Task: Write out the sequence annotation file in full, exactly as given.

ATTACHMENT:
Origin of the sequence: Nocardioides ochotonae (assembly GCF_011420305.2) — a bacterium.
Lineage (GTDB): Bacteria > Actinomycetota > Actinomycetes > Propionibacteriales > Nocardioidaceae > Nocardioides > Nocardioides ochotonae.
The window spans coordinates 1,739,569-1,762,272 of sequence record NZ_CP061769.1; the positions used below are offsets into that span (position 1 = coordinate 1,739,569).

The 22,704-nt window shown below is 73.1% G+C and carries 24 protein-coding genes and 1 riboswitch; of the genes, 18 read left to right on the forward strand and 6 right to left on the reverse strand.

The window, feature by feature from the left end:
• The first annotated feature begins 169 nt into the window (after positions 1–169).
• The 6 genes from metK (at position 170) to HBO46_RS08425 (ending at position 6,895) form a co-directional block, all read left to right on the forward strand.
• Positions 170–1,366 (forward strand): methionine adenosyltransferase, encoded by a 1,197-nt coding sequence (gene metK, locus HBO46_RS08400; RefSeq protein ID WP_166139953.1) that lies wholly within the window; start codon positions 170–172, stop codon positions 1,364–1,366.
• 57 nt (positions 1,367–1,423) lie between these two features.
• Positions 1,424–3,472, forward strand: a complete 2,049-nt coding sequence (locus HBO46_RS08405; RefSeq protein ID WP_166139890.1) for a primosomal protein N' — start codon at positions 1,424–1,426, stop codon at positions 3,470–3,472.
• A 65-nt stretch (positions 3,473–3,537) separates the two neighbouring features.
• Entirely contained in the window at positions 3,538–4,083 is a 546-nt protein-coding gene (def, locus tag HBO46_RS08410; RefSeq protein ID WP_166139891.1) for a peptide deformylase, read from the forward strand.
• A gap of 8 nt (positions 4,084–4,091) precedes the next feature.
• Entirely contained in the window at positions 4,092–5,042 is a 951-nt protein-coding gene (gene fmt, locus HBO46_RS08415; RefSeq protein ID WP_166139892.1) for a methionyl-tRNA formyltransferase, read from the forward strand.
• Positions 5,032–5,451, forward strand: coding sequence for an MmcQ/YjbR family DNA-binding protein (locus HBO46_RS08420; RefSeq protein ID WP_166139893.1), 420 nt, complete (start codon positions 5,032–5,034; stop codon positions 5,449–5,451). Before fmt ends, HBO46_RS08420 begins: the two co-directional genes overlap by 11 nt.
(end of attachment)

Origin of the sequence: Nocardioides ochotonae (assembly GCF_011420305.2) — a bacterium.
Lineage (GTDB): Bacteria > Actinomycetota > Actinomycetes > Propionibacteriales > Nocardioidaceae > Nocardioides > Nocardioides ochotonae.
The window spans coordinates 1,739,569-1,762,272 of sequence record NZ_CP061769.1; the positions used below are offsets into that span (position 1 = coordinate 1,739,569).

The 22,704-nt window shown below is 73.1% G+C and carries 24 protein-coding genes and 1 riboswitch; of the genes, 18 read left to right on the forward strand and 6 right to left on the reverse strand.

The window, feature by feature from the left end:
• The first annotated feature begins 169 nt into the window (after positions 1–169).
• The 6 genes from metK (at position 170) to HBO46_RS08425 (ending at position 6,895) form a co-directional block, all read left to right on the forward strand.
• Positions 170–1,366 (forward strand): methionine adenosyltransferase, encoded by a 1,197-nt coding sequence (gene metK, locus HBO46_RS08400; RefSeq protein ID WP_166139953.1) that lies wholly within the window; start codon positions 170–172, stop codon positions 1,364–1,366.
• 57 nt (positions 1,367–1,423) lie between these two features.
• Positions 1,424–3,472, forward strand: a complete 2,049-nt coding sequence (locus HBO46_RS08405; RefSeq protein ID WP_166139890.1) for a primosomal protein N' — start codon at positions 1,424–1,426, stop codon at positions 3,470–3,472.
• A 65-nt stretch (positions 3,473–3,537) separates the two neighbouring features.
• Entirely contained in the window at positions 3,538–4,083 is a 546-nt protein-coding gene (def, locus tag HBO46_RS08410; RefSeq protein ID WP_166139891.1) for a peptide deformylase, read from the forward strand.
• A gap of 8 nt (positions 4,084–4,091) precedes the next feature.
• Entirely contained in the window at positions 4,092–5,042 is a 951-nt protein-coding gene (gene fmt, locus HBO46_RS08415; RefSeq protein ID WP_166139892.1) for a methionyl-tRNA formyltransferase, read from the forward strand.
• Positions 5,032–5,451, forward strand: coding sequence for an MmcQ/YjbR family DNA-binding protein (locus HBO46_RS08420; RefSeq protein ID WP_166139893.1), 420 nt, complete (start codon positions 5,032–5,034; stop codon positions 5,449–5,451). Before fmt ends, HBO46_RS08420 begins: the two co-directional genes overlap by 11 nt.